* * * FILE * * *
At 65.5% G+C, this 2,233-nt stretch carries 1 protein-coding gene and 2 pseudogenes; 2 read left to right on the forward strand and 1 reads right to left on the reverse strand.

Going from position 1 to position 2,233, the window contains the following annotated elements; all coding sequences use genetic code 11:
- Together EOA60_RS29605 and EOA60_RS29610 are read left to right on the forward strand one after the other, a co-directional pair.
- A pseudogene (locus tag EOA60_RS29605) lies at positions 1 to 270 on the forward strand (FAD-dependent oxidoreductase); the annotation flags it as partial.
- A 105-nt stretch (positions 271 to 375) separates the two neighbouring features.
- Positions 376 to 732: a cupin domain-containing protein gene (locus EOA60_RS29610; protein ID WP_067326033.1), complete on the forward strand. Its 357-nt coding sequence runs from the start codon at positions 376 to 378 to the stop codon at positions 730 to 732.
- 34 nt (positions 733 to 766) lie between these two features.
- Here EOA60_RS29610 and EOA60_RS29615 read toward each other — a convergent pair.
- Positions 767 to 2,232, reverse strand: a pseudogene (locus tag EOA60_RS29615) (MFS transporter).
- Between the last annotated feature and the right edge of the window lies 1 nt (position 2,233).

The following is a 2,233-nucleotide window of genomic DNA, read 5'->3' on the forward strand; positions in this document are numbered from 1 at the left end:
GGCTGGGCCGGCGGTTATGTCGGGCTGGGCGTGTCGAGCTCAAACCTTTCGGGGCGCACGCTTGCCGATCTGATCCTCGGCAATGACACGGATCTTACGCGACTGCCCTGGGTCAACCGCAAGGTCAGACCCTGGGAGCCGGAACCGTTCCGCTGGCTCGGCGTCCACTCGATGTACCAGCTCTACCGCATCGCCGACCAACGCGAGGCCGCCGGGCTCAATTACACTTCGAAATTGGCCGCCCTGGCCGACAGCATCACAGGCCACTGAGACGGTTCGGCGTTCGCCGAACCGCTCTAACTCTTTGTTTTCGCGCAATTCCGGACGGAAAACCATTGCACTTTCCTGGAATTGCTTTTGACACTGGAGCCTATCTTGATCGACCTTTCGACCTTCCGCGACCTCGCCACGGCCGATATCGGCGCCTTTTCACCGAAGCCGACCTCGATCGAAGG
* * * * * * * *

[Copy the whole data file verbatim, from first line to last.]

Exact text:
At 65.5% G+C, this 2,233-nt stretch carries 1 protein-coding gene and 2 pseudogenes; 2 read left to right on the forward strand and 1 reads right to left on the reverse strand.

Going from position 1 to position 2,233, the window contains the following annotated elements; all coding sequences use genetic code 11:
- Together EOA60_RS29605 and EOA60_RS29610 are read left to right on the forward strand one after the other, a co-directional pair.
- A pseudogene (locus tag EOA60_RS29605) lies at positions 1 to 270 on the forward strand (FAD-dependent oxidoreductase); the annotation flags it as partial.
- A 105-nt stretch (positions 271 to 375) separates the two neighbouring features.
- Positions 376 to 732: a cupin domain-containing protein gene (locus EOA60_RS29610; protein ID WP_067326033.1), complete on the forward strand. Its 357-nt coding sequence runs from the start codon at positions 376 to 378 to the stop codon at positions 730 to 732.
- 34 nt (positions 733 to 766) lie between these two features.
- Here EOA60_RS29610 and EOA60_RS29615 read toward each other — a convergent pair.
- Positions 767 to 2,232, reverse strand: a pseudogene (locus tag EOA60_RS29615) (MFS transporter).
- Between the last annotated feature and the right edge of the window lies 1 nt (position 2,233).

The following is a 2,233-nucleotide window of genomic DNA, read 5'->3' on the forward strand; positions in this document are numbered from 1 at the left end:
GGCTGGGCCGGCGGTTATGTCGGGCTGGGCGTGTCGAGCTCAAACCTTTCGGGGCGCACGCTTGCCGATCTGATCCTCGGCAATGACACGGATCTTACGCGACTGCCCTGGGTCAACCGCAAGGTCAGACCCTGGGAGCCGGAACCGTTCCGCTGGCTCGGCGTCCACTCGATGTACCAGCTCTACCGCATCGCCGACCAACGCGAGGCCGCCGGGCTCAATTACACTTCGAAATTGGCCGCCCTGGCCGACAGCATCACAGGCCACTGAGACGGTTCGGCGTTCGCCGAACCGCTCTAACTCTTTGTTTTCGCGCAATTCCGGACGGAAAACCATTGCACTTTCCTGGAATTGCTTTTGACACTGGAGCCTATCTTGATCGACCTTTCGACCTTCCGCGACCTCGCCACGGCCGATATCGGCGCCTTTTCACCGAAGCCGACCTCGATCGAAGG